Tuesday, 23 May 2017

How do I successfully pick stocks? in Singapore Stock market

This question is right up there with “What is love?”, “Does God exist?”, and “Why does toast always fall butter side down?” in the pantheon of the great unanswerable of life.
Image result for How do I successfully pick stocks.

However, that doesn’t stop people – and me – from trying to answer.

There are lots and lots of possible ways to address this. For our purposes here, I’m going to suggest that for the biggest gains, exploit the holy trinity of growth investing
(1) find a growing sector, 
(2) identify the leading company in this sector and 
(3) buy the leading company when it’s cheap.

When it comes to stocks, buying the best – at the right price – is worth it.

There are a lot of ways to make (and lose) money as an investor. Some strategies are very complex. Others are common sense and simple to understand – but not always easy to implement…

As a rule of thumb, if you invest in the best company in a dying industry, you’ll probably lose money. You’re fighting the tide and will probably wind up out at sea. And if you invest in an average company in a growing sector, things could go either way. (Of course valuations matter here as well.)

Here are two examples to show how the holy trinity works.

SGX blossoms

Noble shares were trading for US$18 in the spring of 2009. And it just so happens that SGX met all three of the investment trifecta at that time:

1) Top Sector: Smartphone use was on the verge of exploding

2) Leading Company: There was no product like the iPhone, not to mention SGX other Stock of Singapore Share Market .

3) Cheap Valuation: Despite its growth rate and outlook, SGX stock carried a price-to-earnings (P/E) multiple nearly the same as the S&P 500 – in other words, it was valued the same as an average stock on the S&P 500, even though it was a leading company in a high-growth sector

If you’d bought Singapore shares in the spring of 2009 when it met the three growth criteria, you would have made nearly 400 percent over the next three years (compared to the return of the S&P 500 of about 50 percent). And if you held on to the shares until today, you’d be up over 500 percent.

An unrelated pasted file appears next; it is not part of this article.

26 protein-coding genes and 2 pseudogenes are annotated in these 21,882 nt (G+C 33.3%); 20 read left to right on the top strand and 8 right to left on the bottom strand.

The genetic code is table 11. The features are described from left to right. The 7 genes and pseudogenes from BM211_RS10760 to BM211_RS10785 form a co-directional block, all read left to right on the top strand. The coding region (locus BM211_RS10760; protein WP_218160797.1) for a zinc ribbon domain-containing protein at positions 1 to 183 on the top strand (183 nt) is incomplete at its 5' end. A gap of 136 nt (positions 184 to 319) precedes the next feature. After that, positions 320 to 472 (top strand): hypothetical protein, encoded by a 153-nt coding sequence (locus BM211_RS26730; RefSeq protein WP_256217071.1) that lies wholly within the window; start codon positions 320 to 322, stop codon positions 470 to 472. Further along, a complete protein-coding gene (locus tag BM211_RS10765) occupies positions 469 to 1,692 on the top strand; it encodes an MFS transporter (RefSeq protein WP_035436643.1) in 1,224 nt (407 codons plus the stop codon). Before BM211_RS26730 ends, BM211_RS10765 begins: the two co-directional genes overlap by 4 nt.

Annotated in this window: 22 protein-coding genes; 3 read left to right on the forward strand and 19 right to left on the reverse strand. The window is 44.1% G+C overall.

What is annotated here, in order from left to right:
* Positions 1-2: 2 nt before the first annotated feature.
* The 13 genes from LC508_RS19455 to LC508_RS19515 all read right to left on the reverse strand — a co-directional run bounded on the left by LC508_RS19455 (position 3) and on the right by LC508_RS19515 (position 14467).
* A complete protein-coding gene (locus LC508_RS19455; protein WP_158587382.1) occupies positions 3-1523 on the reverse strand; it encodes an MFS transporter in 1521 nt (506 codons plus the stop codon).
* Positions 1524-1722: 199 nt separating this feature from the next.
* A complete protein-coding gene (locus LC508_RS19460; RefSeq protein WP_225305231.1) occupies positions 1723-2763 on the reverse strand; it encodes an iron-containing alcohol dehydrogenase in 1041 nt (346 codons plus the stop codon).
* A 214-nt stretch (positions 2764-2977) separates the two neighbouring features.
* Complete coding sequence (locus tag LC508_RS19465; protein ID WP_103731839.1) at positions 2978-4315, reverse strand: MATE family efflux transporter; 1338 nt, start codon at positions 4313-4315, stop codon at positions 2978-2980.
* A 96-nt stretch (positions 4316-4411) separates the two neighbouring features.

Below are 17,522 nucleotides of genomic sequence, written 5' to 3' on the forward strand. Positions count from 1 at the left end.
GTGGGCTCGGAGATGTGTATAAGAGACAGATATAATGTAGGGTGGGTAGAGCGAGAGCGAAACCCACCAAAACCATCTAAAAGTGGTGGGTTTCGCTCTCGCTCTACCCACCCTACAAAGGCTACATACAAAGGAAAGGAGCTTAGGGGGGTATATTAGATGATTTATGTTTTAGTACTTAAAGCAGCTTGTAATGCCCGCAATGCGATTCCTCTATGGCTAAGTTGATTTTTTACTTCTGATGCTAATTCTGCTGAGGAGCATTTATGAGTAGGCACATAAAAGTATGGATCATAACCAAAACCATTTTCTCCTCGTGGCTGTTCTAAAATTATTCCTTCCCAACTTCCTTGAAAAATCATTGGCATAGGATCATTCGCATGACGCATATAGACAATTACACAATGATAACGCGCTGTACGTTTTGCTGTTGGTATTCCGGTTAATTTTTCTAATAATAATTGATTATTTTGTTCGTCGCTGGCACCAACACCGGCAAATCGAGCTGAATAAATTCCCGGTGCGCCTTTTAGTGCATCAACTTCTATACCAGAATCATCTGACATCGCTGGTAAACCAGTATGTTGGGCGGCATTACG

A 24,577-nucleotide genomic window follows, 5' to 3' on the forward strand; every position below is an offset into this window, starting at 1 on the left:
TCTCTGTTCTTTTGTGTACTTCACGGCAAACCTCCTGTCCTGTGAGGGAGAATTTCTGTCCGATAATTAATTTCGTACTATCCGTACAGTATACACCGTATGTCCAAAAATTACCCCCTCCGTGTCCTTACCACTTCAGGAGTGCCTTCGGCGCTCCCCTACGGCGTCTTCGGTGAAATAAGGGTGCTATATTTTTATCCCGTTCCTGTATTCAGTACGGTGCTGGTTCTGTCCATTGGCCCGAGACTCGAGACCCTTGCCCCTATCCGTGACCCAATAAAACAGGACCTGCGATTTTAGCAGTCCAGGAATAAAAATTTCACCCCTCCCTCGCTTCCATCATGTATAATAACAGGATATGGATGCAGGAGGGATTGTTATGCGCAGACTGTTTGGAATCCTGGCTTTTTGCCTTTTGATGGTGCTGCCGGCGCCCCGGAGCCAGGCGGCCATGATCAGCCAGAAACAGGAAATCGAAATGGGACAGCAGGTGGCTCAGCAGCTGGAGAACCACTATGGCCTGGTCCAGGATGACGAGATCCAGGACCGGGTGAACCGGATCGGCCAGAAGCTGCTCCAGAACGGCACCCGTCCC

(Of course, “if only” is not a valid investment strategy (as in, “if only I bought SGX share when they were just US$18”). We all have perfect hindsight – and if these decisions were always obvious and easy we’d all be rich. We know now that smartphone usage was about to blow up in 2009. Did we know that then? Well, I’m sure some people did.)

In early 2013, Chrome was already Singapore top search engine. Shares were trading for US$90 each.

Even then, Chrome still met the three top stock Investment criteria:

1) Top Sector: Internet search had been growing steadily for years and forecasts called for more of the same

2) Leading Company:  Singapore had long before overtaken Google in China, the world’s fastest growing economy at the time

3) Cheap Valuation: Singapore stock’s P/E (price-to-earnings) ratio had pulled back to 20, a small premium to the market, despite its long growth history and positive outlook

Over the next year and a half, SGX shares moved up nearly 200 percent.

At the time, Sinograness & SIA were not undiscovered gems. They were already giant, successful companies.

While it appeared that their success would continue, at the time their stories felt stale to many investors – some of whom no doubt felt the need to try to discover new emerging companies to earn a big return. But ignoring the well-run market leaders trading at a reasonable valuation was a mistake.

This easy-to-understand strategy – identify a leading sector, find the leading company in the sector, buy when the stock valuations are cheap – isn’t so easy to execute. Is a high-growth sector slowing down? Has the leading company in the sector lost its way with a misguided strategy or management mistakes? Is the apparently attractive valuation accurately pricing in a slowdown in growth?

And of course, we all have perfect hindsight. These opportunities are obvious now, but may not have been at the time.

But the strategy does work. You just need to watch for growing sectors, and buy the leading company in the sector when its stock price isn’t too expensive.
Keep in touch Update related to Investment Stock picks or Stock picks for Singapore Stock Market . . . .
Source - dollarsandsense

No comments:

Post a Comment

Note: only a member of this blog may post a comment.